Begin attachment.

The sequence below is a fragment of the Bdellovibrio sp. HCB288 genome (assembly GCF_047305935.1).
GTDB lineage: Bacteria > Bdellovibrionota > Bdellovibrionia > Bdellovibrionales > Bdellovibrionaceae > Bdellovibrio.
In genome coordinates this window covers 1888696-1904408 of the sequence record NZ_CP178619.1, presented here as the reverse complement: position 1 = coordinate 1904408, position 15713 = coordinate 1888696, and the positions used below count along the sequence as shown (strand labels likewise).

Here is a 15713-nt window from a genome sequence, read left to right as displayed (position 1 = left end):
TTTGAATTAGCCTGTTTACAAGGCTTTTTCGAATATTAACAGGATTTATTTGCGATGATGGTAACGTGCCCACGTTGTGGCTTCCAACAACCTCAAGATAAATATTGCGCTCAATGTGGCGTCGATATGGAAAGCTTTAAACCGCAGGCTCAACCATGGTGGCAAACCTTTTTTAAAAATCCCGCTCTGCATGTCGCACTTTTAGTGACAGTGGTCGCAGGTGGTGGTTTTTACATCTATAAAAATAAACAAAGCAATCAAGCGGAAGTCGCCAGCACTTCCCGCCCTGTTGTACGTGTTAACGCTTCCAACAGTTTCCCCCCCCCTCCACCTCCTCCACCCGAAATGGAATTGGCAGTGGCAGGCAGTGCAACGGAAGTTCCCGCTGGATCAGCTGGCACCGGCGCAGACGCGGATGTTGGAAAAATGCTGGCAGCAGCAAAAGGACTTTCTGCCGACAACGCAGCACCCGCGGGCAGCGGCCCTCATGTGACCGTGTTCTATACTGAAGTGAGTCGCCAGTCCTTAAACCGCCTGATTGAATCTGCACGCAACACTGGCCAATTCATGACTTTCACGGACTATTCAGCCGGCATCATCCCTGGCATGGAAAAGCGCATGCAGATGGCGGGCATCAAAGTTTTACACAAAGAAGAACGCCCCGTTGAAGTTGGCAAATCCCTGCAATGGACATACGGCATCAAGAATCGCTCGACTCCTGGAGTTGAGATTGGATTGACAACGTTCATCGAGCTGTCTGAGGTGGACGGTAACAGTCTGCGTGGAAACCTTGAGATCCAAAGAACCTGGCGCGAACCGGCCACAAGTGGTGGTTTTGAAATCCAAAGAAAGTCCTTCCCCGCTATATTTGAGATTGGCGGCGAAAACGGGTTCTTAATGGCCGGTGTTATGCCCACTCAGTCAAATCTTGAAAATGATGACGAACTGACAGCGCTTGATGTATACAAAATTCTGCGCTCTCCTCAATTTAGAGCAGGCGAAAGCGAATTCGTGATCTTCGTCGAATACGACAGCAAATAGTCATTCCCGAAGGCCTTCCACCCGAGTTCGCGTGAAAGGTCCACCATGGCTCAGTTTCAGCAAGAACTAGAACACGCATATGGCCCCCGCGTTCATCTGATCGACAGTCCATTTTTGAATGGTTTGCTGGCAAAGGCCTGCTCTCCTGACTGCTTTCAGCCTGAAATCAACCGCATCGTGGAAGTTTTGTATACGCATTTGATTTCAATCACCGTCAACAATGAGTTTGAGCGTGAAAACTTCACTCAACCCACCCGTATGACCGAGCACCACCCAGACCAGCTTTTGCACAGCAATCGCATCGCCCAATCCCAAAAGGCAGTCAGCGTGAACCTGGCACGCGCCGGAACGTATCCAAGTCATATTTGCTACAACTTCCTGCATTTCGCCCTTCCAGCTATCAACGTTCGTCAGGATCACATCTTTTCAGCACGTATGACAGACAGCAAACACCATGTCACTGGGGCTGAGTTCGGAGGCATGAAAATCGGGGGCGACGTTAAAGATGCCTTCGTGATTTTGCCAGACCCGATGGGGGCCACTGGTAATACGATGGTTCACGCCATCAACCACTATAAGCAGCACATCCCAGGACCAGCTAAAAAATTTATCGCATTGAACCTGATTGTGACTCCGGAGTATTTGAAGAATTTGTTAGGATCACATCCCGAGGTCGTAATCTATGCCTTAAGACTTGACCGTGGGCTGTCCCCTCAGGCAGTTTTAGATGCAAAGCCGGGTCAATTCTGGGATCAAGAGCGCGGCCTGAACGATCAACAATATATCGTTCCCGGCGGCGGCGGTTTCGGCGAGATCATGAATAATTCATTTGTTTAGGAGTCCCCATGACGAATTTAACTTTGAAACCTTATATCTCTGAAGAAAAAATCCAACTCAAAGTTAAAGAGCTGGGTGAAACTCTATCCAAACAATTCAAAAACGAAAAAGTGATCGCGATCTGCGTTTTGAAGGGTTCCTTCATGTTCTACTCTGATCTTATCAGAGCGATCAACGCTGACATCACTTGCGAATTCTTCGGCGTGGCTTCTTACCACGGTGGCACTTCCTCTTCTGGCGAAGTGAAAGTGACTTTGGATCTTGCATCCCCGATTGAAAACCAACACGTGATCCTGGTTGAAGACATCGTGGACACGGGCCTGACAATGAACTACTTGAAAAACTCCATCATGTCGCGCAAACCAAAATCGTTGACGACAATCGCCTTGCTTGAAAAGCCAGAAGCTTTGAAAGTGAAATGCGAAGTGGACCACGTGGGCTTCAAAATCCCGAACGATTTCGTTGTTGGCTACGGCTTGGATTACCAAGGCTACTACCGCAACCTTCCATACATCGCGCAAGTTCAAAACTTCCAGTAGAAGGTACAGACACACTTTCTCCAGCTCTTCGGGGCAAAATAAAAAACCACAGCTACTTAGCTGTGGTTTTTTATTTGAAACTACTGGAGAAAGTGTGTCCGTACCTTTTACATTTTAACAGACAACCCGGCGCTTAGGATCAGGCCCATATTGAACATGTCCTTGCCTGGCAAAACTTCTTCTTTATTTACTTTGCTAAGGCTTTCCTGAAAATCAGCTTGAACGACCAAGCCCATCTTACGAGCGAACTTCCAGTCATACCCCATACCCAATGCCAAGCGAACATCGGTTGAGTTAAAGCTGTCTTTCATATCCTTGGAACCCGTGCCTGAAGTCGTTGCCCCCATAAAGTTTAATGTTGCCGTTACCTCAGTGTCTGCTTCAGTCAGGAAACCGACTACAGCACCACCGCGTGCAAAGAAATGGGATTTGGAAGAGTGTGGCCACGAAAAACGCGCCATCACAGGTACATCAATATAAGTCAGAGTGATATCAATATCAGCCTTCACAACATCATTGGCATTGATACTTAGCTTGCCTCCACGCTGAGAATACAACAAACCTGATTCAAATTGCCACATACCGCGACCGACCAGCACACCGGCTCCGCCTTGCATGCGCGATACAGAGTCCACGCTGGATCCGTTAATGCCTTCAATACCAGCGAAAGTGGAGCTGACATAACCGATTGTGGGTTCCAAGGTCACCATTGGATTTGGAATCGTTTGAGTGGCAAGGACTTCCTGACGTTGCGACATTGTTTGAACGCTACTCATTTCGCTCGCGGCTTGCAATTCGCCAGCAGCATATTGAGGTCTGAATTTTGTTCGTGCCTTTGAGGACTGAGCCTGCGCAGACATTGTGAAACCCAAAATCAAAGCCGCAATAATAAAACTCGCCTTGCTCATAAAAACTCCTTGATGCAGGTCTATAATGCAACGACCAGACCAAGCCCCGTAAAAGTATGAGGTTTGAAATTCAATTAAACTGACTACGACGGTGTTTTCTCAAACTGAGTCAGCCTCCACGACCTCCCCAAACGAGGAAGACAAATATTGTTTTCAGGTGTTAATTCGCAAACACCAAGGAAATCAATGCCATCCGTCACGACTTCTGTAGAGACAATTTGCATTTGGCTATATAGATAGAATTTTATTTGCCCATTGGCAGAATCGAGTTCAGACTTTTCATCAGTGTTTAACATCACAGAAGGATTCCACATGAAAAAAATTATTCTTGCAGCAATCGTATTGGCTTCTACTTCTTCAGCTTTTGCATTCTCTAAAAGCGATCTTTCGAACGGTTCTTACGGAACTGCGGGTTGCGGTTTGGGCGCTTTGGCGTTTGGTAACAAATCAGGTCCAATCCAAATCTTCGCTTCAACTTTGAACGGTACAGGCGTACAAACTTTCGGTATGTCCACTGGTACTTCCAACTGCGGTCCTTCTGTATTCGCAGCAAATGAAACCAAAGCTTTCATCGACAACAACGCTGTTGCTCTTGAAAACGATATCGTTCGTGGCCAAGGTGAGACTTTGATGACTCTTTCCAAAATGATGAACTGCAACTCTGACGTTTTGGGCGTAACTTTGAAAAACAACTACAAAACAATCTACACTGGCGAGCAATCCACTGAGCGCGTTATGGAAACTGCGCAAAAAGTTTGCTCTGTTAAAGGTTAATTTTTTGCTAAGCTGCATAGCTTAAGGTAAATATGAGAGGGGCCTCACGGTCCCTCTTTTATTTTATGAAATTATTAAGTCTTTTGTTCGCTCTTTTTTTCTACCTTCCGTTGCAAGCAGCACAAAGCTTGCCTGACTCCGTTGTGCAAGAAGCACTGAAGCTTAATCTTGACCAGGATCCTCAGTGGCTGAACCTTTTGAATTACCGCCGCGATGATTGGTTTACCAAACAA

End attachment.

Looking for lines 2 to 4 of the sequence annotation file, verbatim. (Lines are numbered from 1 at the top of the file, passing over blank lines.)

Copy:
GTDB lineage: Bacteria > Bdellovibrionota > Bdellovibrionia > Bdellovibrionales > Bdellovibrionaceae > Bdellovibrio.
In genome coordinates this window covers 1888696-1904408 of the sequence record NZ_CP178619.1, presented here as the reverse complement: position 1 = coordinate 1904408, position 15713 = coordinate 1888696, and the positions used below count along the sequence as shown (strand labels likewise).

Here is a 15713-nt window from a genome sequence, read left to right as displayed (position 1 = left end):